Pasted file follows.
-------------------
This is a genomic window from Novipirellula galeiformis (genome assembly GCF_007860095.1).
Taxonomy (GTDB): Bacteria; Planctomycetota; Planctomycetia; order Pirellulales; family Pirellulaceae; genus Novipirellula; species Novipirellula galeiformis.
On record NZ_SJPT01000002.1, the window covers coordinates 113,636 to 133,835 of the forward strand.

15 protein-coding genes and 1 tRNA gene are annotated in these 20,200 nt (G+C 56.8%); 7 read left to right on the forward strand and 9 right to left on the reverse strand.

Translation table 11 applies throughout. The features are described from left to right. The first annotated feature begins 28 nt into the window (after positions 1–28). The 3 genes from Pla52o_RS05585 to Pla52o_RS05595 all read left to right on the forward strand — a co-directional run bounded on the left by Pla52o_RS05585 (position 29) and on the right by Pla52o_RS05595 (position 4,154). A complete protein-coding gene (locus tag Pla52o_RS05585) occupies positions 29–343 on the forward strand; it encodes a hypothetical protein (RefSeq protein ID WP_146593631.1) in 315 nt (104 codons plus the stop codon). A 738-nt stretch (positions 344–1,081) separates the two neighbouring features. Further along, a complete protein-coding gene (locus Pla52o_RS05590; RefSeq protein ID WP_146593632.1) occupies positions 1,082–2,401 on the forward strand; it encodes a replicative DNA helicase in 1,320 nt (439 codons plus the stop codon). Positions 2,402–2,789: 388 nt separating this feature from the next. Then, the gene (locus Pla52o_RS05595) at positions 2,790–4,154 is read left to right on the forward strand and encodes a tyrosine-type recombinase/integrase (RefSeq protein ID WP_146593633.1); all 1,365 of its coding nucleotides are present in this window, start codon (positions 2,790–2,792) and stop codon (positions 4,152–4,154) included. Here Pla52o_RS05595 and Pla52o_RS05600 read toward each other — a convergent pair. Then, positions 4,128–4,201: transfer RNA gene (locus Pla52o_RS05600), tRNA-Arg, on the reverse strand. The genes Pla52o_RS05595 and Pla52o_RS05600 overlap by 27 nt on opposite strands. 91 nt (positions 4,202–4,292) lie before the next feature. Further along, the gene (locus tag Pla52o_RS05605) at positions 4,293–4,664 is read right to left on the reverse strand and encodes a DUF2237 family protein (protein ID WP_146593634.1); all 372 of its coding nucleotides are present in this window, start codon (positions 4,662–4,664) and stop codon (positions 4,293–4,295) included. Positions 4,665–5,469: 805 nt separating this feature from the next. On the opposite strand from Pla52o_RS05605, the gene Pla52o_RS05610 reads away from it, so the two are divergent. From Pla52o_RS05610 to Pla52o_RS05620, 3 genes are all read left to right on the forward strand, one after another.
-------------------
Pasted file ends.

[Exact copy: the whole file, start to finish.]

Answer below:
This is a genomic window from Novipirellula galeiformis (genome assembly GCF_007860095.1).
Taxonomy (GTDB): Bacteria; Planctomycetota; Planctomycetia; order Pirellulales; family Pirellulaceae; genus Novipirellula; species Novipirellula galeiformis.
On record NZ_SJPT01000002.1, the window covers coordinates 113,636 to 133,835 of the forward strand.

15 protein-coding genes and 1 tRNA gene are annotated in these 20,200 nt (G+C 56.8%); 7 read left to right on the forward strand and 9 right to left on the reverse strand.

Translation table 11 applies throughout. The features are described from left to right. The first annotated feature begins 28 nt into the window (after positions 1–28). The 3 genes from Pla52o_RS05585 to Pla52o_RS05595 all read left to right on the forward strand — a co-directional run bounded on the left by Pla52o_RS05585 (position 29) and on the right by Pla52o_RS05595 (position 4,154). A complete protein-coding gene (locus tag Pla52o_RS05585) occupies positions 29–343 on the forward strand; it encodes a hypothetical protein (RefSeq protein ID WP_146593631.1) in 315 nt (104 codons plus the stop codon). A 738-nt stretch (positions 344–1,081) separates the two neighbouring features. Further along, a complete protein-coding gene (locus Pla52o_RS05590; RefSeq protein ID WP_146593632.1) occupies positions 1,082–2,401 on the forward strand; it encodes a replicative DNA helicase in 1,320 nt (439 codons plus the stop codon). Positions 2,402–2,789: 388 nt separating this feature from the next. Then, the gene (locus Pla52o_RS05595) at positions 2,790–4,154 is read left to right on the forward strand and encodes a tyrosine-type recombinase/integrase (RefSeq protein ID WP_146593633.1); all 1,365 of its coding nucleotides are present in this window, start codon (positions 2,790–2,792) and stop codon (positions 4,152–4,154) included. Here Pla52o_RS05595 and Pla52o_RS05600 read toward each other — a convergent pair. Then, positions 4,128–4,201: transfer RNA gene (locus Pla52o_RS05600), tRNA-Arg, on the reverse strand. The genes Pla52o_RS05595 and Pla52o_RS05600 overlap by 27 nt on opposite strands. 91 nt (positions 4,202–4,292) lie before the next feature. Further along, the gene (locus tag Pla52o_RS05605) at positions 4,293–4,664 is read right to left on the reverse strand and encodes a DUF2237 family protein (protein ID WP_146593634.1); all 372 of its coding nucleotides are present in this window, start codon (positions 4,662–4,664) and stop codon (positions 4,293–4,295) included. Positions 4,665–5,469: 805 nt separating this feature from the next. On the opposite strand from Pla52o_RS05605, the gene Pla52o_RS05610 reads away from it, so the two are divergent. From Pla52o_RS05610 to Pla52o_RS05620, 3 genes are all read left to right on the forward strand, one after another.